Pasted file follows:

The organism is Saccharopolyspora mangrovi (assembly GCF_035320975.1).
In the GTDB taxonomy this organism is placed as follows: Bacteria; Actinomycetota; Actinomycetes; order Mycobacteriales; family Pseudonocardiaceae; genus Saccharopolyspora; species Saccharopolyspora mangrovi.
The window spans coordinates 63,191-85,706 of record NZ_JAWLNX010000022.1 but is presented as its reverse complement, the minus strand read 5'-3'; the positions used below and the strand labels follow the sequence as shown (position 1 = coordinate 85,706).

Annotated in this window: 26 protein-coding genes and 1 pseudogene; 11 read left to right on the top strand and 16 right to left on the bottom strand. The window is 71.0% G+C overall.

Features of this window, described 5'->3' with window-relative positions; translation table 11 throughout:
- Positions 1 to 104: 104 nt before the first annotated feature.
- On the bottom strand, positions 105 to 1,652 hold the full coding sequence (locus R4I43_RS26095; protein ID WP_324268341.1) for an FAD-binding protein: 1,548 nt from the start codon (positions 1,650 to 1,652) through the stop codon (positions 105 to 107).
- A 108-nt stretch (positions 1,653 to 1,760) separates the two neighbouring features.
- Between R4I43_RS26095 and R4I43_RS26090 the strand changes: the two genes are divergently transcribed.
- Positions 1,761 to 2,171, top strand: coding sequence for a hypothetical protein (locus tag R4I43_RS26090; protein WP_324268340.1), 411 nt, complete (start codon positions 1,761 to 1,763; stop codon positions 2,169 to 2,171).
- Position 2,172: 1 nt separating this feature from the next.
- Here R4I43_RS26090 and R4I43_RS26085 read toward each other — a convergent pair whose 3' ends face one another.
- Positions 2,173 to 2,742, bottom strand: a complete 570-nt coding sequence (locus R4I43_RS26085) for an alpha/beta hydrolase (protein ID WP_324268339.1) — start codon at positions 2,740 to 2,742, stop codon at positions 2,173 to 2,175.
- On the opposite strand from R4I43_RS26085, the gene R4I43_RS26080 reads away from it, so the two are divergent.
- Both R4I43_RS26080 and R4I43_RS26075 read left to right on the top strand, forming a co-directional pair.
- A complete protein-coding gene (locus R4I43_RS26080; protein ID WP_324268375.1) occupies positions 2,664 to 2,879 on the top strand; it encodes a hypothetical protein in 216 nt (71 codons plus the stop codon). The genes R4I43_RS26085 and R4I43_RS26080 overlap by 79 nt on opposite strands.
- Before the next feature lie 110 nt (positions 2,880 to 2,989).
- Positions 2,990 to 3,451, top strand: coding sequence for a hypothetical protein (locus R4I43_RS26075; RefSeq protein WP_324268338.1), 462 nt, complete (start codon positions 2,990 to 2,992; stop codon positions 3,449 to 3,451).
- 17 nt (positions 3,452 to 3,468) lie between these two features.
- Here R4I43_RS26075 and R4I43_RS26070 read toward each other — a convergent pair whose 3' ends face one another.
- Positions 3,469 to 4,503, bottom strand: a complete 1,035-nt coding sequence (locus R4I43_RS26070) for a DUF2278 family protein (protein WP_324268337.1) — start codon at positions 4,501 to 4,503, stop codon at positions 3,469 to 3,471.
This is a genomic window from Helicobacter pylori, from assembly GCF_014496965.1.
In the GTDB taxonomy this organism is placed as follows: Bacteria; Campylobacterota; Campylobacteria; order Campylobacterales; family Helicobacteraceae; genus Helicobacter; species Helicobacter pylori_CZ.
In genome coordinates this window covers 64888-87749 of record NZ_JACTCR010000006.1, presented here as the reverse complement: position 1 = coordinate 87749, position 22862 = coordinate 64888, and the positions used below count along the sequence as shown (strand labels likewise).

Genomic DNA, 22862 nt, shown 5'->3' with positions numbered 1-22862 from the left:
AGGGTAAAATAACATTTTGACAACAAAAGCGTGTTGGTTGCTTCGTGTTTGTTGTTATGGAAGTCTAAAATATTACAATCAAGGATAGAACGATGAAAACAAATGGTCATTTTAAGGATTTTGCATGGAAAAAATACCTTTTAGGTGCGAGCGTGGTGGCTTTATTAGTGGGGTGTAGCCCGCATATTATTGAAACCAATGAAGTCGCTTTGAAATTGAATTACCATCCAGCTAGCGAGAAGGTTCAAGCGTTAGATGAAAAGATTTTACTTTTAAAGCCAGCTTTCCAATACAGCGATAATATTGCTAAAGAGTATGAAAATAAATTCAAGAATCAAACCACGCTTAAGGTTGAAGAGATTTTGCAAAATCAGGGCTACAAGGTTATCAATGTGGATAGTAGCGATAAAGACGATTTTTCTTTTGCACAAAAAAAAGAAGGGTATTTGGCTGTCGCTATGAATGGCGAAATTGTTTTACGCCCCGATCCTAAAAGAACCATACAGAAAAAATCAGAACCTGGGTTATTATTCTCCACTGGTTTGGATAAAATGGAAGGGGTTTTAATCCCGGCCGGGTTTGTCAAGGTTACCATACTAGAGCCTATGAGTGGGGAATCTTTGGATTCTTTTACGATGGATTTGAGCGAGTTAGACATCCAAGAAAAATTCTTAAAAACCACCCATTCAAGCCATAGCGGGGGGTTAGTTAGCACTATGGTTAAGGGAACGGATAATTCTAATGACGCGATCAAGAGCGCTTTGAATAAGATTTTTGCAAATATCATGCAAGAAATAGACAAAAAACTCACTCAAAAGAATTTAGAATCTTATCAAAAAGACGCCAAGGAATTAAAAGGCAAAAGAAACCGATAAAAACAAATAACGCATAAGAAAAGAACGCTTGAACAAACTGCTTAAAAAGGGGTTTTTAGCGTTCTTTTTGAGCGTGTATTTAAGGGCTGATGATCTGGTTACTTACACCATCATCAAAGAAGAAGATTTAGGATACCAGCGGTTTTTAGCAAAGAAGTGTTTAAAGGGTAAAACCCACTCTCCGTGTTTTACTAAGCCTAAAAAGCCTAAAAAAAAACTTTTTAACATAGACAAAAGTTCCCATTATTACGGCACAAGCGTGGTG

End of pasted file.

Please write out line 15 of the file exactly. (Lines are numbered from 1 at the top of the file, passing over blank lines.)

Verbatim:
- Both R4I43_RS26080 and R4I43_RS26075 read left to right on the top strand, forming a co-directional pair.